ON a walk through my neighborhood, I passed a mailbox with the little red flag in the upright position.
Everybody knows what that means, right?
For a moment I marveled over such a simple but effective means of communication. Its chances of failure were slim, nothing a screwdriver or hammer couldn't fix.
If only that were the case for the other ways we now use to communicate.
Newspaper employees recently endured several long, frustrating days when our Internet connection went on the fritz.
Tech crews from inside and outside the building pounced on it. And pounced and pounced. It took four days to achieve a fix that held.
Those excruciating days showed us just how dependent we had become on the virtual world.
In the newsroom, we tried to be patient while meeting frustration at every turn. Emotions heated, simmered and threatened to boil over. I guess it helped that we all were affected and could vent to each other.
However, that didn't change the fact that we were stymied. The service would come and go, but we could connect for only a few minutes a couple of times a day.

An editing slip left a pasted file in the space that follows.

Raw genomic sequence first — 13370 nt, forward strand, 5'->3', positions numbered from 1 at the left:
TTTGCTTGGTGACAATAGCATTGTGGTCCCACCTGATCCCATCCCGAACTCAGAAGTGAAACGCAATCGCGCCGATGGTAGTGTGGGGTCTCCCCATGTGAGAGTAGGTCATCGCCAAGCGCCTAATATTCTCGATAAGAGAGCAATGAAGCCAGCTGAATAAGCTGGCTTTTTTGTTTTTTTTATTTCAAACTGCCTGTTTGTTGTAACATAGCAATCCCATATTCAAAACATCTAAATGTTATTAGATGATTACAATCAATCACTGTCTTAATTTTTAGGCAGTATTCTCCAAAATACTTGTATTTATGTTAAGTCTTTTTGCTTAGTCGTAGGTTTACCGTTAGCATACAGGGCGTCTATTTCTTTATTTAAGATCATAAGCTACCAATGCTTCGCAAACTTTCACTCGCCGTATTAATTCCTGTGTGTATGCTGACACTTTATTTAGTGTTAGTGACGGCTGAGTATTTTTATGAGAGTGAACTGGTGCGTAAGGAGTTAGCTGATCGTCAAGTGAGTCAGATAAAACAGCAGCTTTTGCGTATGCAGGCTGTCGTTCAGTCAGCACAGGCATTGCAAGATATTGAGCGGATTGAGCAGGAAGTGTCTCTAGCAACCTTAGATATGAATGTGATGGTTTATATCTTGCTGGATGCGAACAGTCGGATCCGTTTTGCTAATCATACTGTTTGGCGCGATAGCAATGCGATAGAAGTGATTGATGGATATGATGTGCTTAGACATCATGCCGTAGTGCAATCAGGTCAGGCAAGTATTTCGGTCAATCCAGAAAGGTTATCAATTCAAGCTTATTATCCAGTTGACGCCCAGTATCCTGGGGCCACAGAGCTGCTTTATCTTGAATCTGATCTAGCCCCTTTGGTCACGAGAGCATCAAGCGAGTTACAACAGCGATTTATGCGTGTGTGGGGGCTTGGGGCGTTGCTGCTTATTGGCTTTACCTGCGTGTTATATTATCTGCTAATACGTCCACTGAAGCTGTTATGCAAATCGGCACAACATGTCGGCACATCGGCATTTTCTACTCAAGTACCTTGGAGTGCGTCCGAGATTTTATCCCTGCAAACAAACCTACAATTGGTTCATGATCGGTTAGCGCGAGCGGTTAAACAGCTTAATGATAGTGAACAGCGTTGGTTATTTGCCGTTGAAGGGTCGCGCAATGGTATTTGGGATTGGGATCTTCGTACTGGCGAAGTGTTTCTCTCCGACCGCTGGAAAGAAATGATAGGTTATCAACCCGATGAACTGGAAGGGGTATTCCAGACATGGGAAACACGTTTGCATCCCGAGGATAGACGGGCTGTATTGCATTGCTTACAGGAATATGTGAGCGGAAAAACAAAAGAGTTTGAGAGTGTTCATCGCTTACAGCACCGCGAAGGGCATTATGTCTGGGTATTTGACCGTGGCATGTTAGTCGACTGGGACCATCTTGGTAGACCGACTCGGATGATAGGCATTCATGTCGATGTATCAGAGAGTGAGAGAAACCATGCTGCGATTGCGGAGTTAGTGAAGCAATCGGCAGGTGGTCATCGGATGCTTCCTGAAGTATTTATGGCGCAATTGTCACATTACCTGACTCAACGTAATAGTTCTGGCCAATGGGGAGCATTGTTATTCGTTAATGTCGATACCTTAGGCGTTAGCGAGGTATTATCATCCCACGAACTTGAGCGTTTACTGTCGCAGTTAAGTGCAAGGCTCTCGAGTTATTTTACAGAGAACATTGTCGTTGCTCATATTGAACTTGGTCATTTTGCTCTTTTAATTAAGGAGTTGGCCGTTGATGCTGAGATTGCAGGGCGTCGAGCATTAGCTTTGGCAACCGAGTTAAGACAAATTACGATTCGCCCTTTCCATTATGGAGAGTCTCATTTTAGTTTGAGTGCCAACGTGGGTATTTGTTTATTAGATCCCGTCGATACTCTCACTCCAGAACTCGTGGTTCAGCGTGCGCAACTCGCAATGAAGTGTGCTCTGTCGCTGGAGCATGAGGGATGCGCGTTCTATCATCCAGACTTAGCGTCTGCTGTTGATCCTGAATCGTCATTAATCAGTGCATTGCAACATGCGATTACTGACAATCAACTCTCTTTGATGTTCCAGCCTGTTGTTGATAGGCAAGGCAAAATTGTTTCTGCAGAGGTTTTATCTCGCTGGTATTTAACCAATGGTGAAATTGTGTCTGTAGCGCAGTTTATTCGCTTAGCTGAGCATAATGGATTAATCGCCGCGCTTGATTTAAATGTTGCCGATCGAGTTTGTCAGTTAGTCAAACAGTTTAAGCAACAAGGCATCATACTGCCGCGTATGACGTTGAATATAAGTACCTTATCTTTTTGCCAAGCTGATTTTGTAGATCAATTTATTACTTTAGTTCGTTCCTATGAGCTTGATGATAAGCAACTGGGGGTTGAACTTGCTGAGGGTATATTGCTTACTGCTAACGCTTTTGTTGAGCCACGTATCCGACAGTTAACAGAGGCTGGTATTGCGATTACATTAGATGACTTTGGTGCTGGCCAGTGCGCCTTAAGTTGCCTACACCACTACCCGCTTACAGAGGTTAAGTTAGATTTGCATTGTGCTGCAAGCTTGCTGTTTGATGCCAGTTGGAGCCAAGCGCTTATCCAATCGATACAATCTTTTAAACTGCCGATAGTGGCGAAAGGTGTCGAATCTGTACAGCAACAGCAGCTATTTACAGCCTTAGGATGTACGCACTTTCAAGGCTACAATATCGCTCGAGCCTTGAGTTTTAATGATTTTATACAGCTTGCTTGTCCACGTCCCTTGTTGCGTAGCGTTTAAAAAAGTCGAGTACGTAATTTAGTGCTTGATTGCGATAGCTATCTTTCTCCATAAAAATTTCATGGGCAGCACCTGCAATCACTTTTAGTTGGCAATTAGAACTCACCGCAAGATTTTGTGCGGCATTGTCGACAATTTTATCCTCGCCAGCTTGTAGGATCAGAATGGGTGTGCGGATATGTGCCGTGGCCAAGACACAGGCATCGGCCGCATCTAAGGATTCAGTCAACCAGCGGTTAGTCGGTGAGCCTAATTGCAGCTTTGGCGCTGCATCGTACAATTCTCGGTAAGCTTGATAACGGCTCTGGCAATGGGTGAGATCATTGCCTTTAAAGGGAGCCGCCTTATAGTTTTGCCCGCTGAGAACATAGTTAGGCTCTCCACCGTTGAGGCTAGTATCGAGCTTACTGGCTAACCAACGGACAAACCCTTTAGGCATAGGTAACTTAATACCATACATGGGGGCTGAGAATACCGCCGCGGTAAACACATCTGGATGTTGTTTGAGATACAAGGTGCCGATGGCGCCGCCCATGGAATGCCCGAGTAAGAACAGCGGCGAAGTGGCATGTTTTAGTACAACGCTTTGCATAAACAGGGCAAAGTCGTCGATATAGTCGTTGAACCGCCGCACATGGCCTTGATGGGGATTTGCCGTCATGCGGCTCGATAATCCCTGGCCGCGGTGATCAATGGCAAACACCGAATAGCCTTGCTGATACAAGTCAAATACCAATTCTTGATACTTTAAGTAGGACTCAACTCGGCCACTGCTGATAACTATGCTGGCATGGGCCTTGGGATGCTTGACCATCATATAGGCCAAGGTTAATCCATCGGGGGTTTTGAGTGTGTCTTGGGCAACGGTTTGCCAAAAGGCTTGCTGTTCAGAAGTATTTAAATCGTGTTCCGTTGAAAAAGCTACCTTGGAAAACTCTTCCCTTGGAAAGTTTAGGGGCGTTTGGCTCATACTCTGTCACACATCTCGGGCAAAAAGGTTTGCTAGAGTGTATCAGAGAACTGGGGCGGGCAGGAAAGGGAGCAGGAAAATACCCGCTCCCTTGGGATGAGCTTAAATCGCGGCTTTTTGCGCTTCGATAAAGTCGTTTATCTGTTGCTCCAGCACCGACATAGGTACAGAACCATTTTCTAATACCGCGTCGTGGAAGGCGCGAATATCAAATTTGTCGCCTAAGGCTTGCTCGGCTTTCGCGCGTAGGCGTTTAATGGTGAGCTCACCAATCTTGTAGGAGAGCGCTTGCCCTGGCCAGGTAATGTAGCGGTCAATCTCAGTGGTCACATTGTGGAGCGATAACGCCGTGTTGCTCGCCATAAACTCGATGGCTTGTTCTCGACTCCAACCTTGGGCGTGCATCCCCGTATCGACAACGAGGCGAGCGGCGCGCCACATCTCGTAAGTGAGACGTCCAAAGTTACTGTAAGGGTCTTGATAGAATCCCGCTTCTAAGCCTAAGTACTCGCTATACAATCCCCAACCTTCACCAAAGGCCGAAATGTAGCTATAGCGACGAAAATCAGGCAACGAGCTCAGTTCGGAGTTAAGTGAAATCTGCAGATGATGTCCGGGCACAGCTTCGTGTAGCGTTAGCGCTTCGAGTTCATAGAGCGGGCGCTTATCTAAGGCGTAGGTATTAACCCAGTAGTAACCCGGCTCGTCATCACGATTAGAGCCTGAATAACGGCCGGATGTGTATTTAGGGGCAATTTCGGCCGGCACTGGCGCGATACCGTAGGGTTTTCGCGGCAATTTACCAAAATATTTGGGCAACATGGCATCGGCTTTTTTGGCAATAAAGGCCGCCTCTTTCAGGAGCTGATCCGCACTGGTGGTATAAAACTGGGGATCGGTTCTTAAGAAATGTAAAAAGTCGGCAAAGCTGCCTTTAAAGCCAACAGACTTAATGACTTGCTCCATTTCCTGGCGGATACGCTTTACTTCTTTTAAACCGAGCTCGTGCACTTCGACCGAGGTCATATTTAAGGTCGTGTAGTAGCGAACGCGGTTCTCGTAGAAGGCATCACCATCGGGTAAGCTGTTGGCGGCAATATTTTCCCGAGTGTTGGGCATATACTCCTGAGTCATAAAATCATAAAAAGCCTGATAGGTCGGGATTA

We couldn't count on sending or receiving email. We couldn't post, tweet, blog, research or even fact-check. We couldn't consistently download wire stories or pictures.
Another longtime veteran and I were commiserating. He suggested younger staffers needed to learn the old ways of doing things. Unfortunately, that wouldn't have solved much.
Our hard-copy references - atlases, encyclopedias, etc. - are musty and outdated. New ones would have solved only one facet of the problem anyway.
The rest of the world has changed as much as we have.
There's no longer an Associated Press dish on our roof to collect wire content via satellite. Who could have anticipated space-age technology would become obsolete?
There was certainly no way to tell countless providers of ideas, tips and news releases that we weren't getting email; could they please call or stop by?